JERUSALEM (Oct. 2)
The results of local elections in the West Bank suggest that mainstream support for Hamas and kindred groups like Islamic Jihad may not be as widespread among Palestinians as Israel and the West fear. Palestinian Authority President Mahmoud Abbas’ Fatah factions took 51 of 104 municipalities, and Hamas lagged with 13, according to results released over the weekend. The other municipalities were split among smaller and independent factions. Hamas blamed Israeli arrest sweeps in the West Bank which whittled down its list of candidates, but the charge was not echoed by Abbas, who praised the local polls as a fair reflection of the Palestinian mood.
Another indicator was a finding by the well-regarded Palestinian Center for Policy and Survey Research that, while 84 percent of Palestinians view Israel’s recent withdrawal from the Gaza Strip as a triumph for the violence of Hamas and other terrorist groups, 62 percent are opposed to continued attacks from the territory.
Israel’s justice minister expressed hope that mainstream Palestinians’ appreciation of the relative quiet will translate into a desire for permanent stability as a democratic state.
“They cannot create a situation where Hamas uses the democratic process to take control,” Tzipi Livni told Israel Radio. “It seems that this is being understood.”
Israel appears to be taking a wait-and-see attitude on Hamas, the dominant Palestinian terrorist group.
The key question is whether the Palestinian Authority will go ahead with a plan to allow Hamas to run in parliamentary elections in January. Israel has hinted this could kill off the peace process.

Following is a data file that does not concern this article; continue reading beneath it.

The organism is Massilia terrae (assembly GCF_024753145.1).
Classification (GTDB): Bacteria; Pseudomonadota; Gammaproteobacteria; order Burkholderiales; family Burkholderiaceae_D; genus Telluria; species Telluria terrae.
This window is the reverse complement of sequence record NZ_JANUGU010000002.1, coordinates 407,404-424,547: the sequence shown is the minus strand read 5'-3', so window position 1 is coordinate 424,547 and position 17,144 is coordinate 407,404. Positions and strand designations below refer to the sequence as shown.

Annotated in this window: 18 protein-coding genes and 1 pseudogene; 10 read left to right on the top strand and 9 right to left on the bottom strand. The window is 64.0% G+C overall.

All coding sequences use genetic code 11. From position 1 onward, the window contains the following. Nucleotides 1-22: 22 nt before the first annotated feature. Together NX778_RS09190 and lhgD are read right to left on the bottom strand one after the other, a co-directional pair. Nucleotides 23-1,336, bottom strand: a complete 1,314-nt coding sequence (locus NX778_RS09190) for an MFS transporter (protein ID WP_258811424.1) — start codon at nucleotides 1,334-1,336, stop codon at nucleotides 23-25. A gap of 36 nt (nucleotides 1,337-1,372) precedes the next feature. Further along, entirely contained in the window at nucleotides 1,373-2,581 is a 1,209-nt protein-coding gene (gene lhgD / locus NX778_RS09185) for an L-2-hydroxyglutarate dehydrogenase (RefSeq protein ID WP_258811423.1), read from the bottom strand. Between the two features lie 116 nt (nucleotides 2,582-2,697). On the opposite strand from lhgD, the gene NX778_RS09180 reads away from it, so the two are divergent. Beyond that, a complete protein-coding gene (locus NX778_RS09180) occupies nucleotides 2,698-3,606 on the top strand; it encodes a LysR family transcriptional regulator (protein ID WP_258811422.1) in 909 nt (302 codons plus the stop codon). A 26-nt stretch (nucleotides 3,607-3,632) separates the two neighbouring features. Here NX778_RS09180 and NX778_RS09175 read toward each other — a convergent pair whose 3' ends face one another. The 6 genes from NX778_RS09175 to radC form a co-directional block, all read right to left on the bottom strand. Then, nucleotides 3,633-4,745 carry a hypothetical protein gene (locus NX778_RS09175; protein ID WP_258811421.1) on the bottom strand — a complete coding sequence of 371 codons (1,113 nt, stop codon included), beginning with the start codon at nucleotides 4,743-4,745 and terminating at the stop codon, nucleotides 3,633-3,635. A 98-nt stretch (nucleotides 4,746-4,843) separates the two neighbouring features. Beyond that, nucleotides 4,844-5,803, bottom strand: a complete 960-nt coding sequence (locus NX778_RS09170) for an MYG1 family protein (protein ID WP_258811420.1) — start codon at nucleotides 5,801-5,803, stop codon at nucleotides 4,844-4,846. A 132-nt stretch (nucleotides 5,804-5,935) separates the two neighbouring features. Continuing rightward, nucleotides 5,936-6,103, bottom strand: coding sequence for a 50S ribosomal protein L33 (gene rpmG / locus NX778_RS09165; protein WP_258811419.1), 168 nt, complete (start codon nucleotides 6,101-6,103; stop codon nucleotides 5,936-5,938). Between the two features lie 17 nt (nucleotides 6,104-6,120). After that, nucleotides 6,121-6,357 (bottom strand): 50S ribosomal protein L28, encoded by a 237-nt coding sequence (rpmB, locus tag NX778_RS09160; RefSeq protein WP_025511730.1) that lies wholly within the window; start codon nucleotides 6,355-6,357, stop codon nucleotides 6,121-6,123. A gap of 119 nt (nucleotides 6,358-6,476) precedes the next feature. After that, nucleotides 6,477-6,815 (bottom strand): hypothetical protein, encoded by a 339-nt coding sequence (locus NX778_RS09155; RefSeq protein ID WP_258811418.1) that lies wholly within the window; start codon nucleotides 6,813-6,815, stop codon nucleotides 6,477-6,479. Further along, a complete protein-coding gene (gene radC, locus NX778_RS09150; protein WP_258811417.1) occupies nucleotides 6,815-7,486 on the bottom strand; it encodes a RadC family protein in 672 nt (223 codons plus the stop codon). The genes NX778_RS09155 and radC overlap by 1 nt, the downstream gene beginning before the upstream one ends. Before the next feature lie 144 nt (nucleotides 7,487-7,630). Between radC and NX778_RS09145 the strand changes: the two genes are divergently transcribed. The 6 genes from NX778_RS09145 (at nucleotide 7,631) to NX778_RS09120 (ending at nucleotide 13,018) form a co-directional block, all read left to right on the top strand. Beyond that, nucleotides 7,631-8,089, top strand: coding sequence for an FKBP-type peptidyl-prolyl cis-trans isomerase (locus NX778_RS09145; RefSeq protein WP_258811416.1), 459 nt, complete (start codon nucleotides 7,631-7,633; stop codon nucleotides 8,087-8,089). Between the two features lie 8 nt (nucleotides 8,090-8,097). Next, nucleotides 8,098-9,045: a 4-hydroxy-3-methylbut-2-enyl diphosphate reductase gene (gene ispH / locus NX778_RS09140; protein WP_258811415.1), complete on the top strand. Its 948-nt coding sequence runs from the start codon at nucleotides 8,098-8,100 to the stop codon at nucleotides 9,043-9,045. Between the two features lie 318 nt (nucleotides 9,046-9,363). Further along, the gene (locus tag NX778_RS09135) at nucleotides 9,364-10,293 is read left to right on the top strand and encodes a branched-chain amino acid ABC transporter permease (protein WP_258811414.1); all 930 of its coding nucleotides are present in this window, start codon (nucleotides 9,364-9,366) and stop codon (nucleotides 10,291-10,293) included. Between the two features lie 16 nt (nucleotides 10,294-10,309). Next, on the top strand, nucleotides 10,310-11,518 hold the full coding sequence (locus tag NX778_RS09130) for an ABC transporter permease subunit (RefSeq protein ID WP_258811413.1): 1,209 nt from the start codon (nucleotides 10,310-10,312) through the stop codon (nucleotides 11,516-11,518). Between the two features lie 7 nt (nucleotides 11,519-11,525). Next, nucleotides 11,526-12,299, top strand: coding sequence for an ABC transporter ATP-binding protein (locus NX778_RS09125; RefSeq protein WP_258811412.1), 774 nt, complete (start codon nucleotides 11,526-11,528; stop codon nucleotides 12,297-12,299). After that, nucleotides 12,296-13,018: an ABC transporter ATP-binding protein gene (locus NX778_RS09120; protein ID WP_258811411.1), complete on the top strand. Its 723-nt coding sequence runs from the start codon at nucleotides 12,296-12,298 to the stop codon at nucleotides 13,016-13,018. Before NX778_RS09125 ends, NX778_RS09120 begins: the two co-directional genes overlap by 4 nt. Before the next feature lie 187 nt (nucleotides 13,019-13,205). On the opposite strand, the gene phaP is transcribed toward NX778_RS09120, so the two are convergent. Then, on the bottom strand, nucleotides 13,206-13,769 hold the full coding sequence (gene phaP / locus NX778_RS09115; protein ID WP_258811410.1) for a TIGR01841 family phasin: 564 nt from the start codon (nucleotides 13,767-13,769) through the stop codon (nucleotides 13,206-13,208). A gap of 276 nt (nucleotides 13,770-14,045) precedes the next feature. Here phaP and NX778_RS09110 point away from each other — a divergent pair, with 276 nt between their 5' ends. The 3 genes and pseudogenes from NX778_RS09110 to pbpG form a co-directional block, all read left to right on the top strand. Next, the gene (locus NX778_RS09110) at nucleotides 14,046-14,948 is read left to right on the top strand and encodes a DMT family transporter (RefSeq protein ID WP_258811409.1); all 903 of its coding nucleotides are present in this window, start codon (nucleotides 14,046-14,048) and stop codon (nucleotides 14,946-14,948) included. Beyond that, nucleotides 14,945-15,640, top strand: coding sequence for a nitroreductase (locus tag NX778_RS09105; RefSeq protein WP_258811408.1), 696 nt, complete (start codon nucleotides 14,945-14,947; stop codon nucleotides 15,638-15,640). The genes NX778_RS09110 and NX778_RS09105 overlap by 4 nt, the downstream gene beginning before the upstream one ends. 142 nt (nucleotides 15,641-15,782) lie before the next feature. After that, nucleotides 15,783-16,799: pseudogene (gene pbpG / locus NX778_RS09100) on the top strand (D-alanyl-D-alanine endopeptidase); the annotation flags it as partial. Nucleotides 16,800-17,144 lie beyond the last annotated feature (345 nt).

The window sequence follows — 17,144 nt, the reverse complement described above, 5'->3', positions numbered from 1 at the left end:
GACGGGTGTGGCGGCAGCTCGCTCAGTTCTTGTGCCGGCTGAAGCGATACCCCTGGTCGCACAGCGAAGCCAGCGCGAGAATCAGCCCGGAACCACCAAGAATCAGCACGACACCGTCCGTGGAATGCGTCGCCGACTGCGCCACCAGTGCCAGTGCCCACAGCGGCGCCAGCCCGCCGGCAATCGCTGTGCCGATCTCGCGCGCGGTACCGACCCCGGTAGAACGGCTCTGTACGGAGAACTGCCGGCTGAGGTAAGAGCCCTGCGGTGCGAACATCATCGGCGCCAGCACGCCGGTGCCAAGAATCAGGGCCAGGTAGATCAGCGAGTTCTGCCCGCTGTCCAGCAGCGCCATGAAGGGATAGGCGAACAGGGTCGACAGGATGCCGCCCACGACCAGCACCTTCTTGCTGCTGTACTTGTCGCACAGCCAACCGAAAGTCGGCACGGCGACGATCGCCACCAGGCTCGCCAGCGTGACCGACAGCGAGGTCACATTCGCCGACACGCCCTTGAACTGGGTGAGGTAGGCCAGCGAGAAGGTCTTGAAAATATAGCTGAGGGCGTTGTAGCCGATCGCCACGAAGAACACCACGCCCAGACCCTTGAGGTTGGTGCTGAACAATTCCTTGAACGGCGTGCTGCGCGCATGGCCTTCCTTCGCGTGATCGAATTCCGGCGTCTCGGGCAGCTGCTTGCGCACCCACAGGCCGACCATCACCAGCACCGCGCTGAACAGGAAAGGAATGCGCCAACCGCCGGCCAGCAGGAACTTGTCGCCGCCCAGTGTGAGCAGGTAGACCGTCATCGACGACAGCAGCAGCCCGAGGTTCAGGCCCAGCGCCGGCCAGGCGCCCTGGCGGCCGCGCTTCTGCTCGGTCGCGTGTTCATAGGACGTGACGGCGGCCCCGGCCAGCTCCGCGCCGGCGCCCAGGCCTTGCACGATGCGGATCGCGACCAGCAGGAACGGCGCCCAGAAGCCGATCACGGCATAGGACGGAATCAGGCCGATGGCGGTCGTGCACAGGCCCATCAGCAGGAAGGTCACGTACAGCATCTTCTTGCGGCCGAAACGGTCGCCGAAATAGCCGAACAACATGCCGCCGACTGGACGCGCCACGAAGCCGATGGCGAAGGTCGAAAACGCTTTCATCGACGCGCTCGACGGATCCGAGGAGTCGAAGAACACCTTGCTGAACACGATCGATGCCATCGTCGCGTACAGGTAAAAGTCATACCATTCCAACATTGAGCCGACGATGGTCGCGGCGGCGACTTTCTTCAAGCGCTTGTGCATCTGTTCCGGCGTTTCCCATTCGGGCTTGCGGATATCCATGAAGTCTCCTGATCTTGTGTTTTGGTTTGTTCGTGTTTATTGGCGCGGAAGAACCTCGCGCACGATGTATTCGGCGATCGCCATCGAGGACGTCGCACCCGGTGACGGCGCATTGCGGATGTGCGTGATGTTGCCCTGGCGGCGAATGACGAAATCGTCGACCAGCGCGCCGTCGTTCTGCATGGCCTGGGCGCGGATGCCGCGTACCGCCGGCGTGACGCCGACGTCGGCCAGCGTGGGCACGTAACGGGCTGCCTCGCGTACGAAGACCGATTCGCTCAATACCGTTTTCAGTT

“We have made it clear that Israel sees danger from the participation and presence of Hamas in the elections. This step is contrary to the road map and the understandings with the Palestinians,” Prime Minister Ariel Sharon told his Cabinet on Sunday.
“We have said this participation in the elections can only happen after Hamas renounces terror, dismantles its weapons and weapon making facilities and give up its call for Israel’s destruction.”
Israel received a boost from U.S. Secretary of State Condoleezza Rice, who described Hamas as a direct threat to the prospects of the Palestinian Authority.
“Hamas is a terror organization and it has to be disbanded, both for the sake of peace and security in the Middle East and for the sake of the proper functioning of the Palestinian Authority,” she said in a speech last Friday.
Abbas has consistently ducked these demands. When Israel answered Hamas rocket salvoes from Gaza with air and artillery strikes last week, he devoted much of his rhetoric instead to condemning the Israeli “provocation.”